If You Are Looking for Meme Stock Gains, Skip Roblox!

Stocks to sell

Based in California, Roblox (NYSE:RBLX) provides gamers with a fun, immersive and interactive platform. This might sound like a high-potential niche market to invest in. However, it appears that some overeager folks are trading RBLX stock as if it’s a video game. It’s definitely not a game, and investors should check Roblox’s financial metrics before taking a position.

During the Covid-19 pandemic boom of 2020, it certainly seemed as if video games were a recession-proof industry. Yet, the 2020 recession was unique with its lockdowns and high unemployment rate. Folks were stuck indoors with not much to do, so they took to gaming as a diversion.

That was great for Roblox and its shareholders. Fast-forward to mid-2022, however, and we might be entering into another recession. This time around, conditions aren’t as favorable for Roblox, and the data shows this. Consequently, aspiring meme-stock traders are taking on too much risk if they invest in Roblox now.

RBLX Stock Gets a Boost, But Is It Justified?

Don’t get the wrong idea. Some highly sophisticated traders might be able to flip RBLX stock for short-term gains. Holding the shares for a while, however, is a dangerous proposition.

It certainly appears that traders are trying to “game the system,” so to speak. For example, on Sept. 7, Roblox shares shot up 7.7% after the company announced that it will embed advertisements in its immersive gaming experiences.

This was an exaggerated single-day move for RBLX stock. Traders were pricing in a best-case scenario in which Roblox users would fully embrace ads. Yet, that’s not a reasonable assumption.

After 15 years, Roblox’s users have undoubtedly become accustomed to gaming without the annoyance of advertisements. Besides, since so many of Roblox’s users are children, it’s controversial to embed advertisements. According to Bloomberg:

“In April, advertising watchdog Truth In Advertising sent a complaint to the US Federal Trade Commission arguing that ‘Roblox has failed to establish any meaningful guardrails to ensure compliance with truth in advertising laws.’”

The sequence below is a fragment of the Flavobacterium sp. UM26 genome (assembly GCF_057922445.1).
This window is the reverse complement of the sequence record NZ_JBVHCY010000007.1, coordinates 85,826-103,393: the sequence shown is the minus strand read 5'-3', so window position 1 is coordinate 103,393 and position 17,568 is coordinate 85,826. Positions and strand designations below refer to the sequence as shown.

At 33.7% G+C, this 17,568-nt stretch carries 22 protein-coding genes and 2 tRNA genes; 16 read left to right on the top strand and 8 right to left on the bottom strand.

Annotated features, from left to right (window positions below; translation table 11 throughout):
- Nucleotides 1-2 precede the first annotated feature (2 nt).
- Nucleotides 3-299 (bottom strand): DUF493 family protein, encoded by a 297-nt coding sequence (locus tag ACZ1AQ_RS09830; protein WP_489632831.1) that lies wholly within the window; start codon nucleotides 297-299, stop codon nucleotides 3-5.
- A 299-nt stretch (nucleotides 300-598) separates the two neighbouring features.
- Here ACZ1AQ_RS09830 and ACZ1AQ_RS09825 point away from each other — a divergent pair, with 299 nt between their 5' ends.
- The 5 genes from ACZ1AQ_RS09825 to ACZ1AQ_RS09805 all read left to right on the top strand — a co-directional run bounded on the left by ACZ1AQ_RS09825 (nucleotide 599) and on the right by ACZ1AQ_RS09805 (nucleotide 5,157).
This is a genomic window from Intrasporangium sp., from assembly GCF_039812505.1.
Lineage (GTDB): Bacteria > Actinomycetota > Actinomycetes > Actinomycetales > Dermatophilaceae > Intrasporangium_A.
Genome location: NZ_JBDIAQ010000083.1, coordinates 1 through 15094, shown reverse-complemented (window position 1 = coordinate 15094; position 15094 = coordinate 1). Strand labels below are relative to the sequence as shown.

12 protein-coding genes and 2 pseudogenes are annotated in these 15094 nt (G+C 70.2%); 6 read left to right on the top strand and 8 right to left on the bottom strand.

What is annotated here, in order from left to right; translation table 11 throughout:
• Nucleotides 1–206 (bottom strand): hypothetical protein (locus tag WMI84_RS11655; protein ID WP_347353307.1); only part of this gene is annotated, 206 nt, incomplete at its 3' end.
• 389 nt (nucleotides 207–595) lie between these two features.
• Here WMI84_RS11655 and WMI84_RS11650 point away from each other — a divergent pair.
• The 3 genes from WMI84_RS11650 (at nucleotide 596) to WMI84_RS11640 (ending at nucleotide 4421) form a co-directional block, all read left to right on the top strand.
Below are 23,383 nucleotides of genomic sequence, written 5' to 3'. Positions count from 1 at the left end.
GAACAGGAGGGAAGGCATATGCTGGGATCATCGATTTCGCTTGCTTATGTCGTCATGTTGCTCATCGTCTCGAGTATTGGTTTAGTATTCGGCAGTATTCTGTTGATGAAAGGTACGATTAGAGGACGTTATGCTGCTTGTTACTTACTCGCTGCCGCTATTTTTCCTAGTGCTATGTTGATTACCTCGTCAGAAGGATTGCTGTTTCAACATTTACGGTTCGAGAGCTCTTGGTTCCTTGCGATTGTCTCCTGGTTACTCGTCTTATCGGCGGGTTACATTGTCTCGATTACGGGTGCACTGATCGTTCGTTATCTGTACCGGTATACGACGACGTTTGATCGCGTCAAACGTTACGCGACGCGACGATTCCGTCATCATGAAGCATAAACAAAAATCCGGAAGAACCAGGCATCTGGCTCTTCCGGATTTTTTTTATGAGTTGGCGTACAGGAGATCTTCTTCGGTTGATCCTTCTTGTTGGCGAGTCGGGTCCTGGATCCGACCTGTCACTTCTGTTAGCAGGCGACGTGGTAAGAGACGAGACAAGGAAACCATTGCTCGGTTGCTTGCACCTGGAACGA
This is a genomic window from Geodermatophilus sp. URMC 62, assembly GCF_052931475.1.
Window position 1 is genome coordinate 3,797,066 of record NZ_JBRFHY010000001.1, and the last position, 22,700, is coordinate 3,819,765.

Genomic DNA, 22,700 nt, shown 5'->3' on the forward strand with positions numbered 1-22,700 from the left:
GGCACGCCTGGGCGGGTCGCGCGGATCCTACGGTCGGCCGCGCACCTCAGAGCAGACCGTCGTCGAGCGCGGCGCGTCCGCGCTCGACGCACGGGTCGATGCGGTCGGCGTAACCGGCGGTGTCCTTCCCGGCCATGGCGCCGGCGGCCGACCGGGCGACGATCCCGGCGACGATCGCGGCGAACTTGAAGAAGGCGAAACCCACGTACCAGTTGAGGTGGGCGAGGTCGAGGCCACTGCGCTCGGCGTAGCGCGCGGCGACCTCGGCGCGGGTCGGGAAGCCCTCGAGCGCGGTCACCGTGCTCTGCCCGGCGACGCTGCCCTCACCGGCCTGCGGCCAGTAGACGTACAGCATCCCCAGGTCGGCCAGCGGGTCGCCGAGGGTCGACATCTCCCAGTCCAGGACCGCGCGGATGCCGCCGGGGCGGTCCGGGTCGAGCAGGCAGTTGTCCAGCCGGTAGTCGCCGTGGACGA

Roblox Fell Short on This One Key Metric

While some traders might treat RBLX as a fun meme stock, they’re probably not paying much attention to Roblox’s financial and operations stats. That’s unfortunate, as some of the company’s fiscal figures are worrisome.

Among the most important metrics for a video game business is bookings. Roblox defines bookings as “revenue plus the change in deferred revenue during the period and other noncash adjustments.”

Roblox had already reported a decline in booking during 2022’s first quarter. So, the company really needed to show improvement in this area during the second quarter.

Unfortunately, Roblox posted another quarterly decline, with Q2 2022 bookings falling 4% year-over-year (YOY). Not only that, but Roblox’s average bookings per daily active user dropped 21% YOY.

Furthermore, Roblox announced a second-quarter earnings loss of 30 cents per share. That’s even worse than the already downbeat Wall Street forecast of a loss of 25 cents per share.

What You Can Do Now

Roblox is an unprofitable business with declining bookings. Hence, if you’re taking your investments seriously, you should consider staying away from RBLX stock.

As for the meme-stock traders, you might be able to profit from short-term trades with Roblox shares. Just be sure to have an exit strategy, and understand that meme-stock investing isn’t a game that most people should play.

On the date of publication, David Moadel did not have (either directly or indirectly) any positions in the securities mentioned in this article. The opinions expressed in this article are those of the writer, subject to the InvestorPlace.com Publishing Guidelines.

David Moadel has provided compelling content – and crossed the occasional line – on behalf of Motley Fool, Crush the Street, Market Realist, TalkMarkets, TipRanks, Benzinga, and (of course) InvestorPlace.com. He also serves as the chief analyst and market researcher for Portfolio Wealth Global and hosts the popular financial YouTube channel Looking at the Markets.

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